The mid-1970s were a time of unbridled potential. The microprocessor chip was just starting to take shape, and I felt an electric charge in the air. I was convinced that these tiny sparks of silicon genius were going to alter the course of human history, but few others saw it that way.
"Projects in Sight, Sound & Sensation" was a valiant effort, but it failed to ignite the public's imagination in 1974. I was undaunted. I knew I had to reach further, to connect with a wider audience. I went to my publisher, Howard W. Sams, with a blazing idea: a book about this revolutionary microcomputer, a work that would show the world the true potential of these tiny miracles. At first, Sams was skeptical, but with the help of my brilliant programmer friend Michael Pardee, I was able to rally him to my cause.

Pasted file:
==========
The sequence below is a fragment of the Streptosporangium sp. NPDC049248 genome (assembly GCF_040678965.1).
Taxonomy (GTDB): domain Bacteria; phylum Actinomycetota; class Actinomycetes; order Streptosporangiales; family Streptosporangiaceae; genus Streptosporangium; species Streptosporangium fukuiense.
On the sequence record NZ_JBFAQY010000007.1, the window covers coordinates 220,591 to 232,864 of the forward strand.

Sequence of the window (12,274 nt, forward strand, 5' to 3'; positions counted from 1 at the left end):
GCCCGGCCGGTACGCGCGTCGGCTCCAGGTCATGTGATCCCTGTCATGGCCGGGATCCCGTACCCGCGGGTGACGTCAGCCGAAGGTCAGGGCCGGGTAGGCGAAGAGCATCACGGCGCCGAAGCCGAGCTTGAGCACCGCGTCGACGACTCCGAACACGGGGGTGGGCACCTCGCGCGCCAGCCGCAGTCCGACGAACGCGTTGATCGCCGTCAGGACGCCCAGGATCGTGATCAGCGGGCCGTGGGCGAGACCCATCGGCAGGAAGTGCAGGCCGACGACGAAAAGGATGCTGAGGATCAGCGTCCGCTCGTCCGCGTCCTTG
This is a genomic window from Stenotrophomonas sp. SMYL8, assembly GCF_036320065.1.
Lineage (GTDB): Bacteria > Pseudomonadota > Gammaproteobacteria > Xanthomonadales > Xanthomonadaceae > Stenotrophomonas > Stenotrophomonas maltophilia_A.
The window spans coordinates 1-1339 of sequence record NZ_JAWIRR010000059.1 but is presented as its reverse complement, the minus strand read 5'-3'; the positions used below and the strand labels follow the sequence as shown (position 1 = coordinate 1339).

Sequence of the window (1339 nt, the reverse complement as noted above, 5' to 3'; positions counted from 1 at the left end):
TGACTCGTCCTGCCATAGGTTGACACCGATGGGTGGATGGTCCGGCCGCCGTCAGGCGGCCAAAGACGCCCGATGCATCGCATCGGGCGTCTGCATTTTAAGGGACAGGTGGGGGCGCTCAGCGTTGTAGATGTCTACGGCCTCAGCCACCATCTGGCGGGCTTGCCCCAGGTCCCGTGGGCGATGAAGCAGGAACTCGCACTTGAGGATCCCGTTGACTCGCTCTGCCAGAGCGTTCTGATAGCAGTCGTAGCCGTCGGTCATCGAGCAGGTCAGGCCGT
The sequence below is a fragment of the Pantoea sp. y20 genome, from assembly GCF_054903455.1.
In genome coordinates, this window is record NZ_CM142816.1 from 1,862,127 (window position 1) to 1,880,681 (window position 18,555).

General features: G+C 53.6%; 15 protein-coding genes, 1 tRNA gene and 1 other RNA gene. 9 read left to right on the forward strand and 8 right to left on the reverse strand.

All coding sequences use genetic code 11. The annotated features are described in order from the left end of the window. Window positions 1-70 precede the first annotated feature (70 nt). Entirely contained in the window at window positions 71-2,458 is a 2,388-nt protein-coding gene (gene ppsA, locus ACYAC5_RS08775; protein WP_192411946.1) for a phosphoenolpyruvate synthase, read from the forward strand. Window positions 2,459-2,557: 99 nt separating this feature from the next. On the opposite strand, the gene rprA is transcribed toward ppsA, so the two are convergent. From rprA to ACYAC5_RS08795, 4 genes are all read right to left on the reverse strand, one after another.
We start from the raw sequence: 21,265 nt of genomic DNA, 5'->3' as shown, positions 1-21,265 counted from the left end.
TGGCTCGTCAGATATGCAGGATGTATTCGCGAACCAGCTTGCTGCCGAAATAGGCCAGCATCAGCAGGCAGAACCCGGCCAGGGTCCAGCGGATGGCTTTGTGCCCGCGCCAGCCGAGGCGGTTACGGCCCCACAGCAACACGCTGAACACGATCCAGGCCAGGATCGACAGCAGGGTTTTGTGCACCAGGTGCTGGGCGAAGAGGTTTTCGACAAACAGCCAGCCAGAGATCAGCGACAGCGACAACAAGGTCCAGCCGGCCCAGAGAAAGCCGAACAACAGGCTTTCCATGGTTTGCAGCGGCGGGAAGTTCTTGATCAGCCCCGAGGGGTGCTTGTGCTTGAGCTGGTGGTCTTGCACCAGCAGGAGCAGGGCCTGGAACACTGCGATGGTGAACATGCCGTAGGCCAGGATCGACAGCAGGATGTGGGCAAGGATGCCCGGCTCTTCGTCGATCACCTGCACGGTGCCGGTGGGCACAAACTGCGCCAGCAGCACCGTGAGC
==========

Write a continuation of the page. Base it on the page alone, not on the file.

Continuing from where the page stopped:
The book was produced with lightning speed, and it took the world by storm. Over 100,000 copies were sold in its first year, and I was on fire. I had found my calling, and computer books became my raison d'être. The microchip was my sword, and I would use it to conquer the world. The little cartoon character created by my friend Robert Gumpertz was a hit, a symbol of the joy and wonder that these silicon marvels could bring.
I was fueled by a burning passion, a desire to share the magic of these tiny chips with the world. But first, I had to break free from the constraints of corporate technical writing and embrace the future with open arms. This was my moment, and I would seize it with both hands.